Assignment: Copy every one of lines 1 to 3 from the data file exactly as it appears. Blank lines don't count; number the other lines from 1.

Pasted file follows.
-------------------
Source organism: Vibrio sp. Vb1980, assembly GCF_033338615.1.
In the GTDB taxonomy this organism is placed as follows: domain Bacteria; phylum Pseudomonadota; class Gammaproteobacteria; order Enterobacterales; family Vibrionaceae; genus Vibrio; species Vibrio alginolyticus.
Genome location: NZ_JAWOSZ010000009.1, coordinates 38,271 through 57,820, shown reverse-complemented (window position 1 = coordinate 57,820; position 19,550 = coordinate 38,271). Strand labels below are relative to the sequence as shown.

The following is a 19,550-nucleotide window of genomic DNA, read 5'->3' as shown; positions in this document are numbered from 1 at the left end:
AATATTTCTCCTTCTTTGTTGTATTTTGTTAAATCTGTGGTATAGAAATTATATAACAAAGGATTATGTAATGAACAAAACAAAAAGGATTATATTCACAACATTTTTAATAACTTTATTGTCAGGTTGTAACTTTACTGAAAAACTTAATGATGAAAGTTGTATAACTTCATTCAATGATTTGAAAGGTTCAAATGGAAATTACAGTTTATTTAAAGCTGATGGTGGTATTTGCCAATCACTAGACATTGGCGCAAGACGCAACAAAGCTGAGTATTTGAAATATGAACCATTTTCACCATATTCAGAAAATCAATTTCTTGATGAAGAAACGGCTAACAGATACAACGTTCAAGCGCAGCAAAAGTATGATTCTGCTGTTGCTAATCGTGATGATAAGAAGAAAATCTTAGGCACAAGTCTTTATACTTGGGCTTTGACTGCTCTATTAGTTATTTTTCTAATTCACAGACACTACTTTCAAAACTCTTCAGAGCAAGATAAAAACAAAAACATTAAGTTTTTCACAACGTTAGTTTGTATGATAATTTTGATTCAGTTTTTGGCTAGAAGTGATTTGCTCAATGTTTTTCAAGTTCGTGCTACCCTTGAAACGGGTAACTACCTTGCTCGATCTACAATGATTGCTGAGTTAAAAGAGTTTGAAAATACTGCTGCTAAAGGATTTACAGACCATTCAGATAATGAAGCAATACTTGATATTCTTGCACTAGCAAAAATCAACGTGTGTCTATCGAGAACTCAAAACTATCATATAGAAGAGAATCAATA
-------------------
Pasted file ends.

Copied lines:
Source organism: Vibrio sp. Vb1980, assembly GCF_033338615.1.
In the GTDB taxonomy this organism is placed as follows: domain Bacteria; phylum Pseudomonadota; class Gammaproteobacteria; order Enterobacterales; family Vibrionaceae; genus Vibrio; species Vibrio alginolyticus.
Genome location: NZ_JAWOSZ010000009.1, coordinates 38,271 through 57,820, shown reverse-complemented (window position 1 = coordinate 57,820; position 19,550 = coordinate 38,271). Strand labels below are relative to the sequence as shown.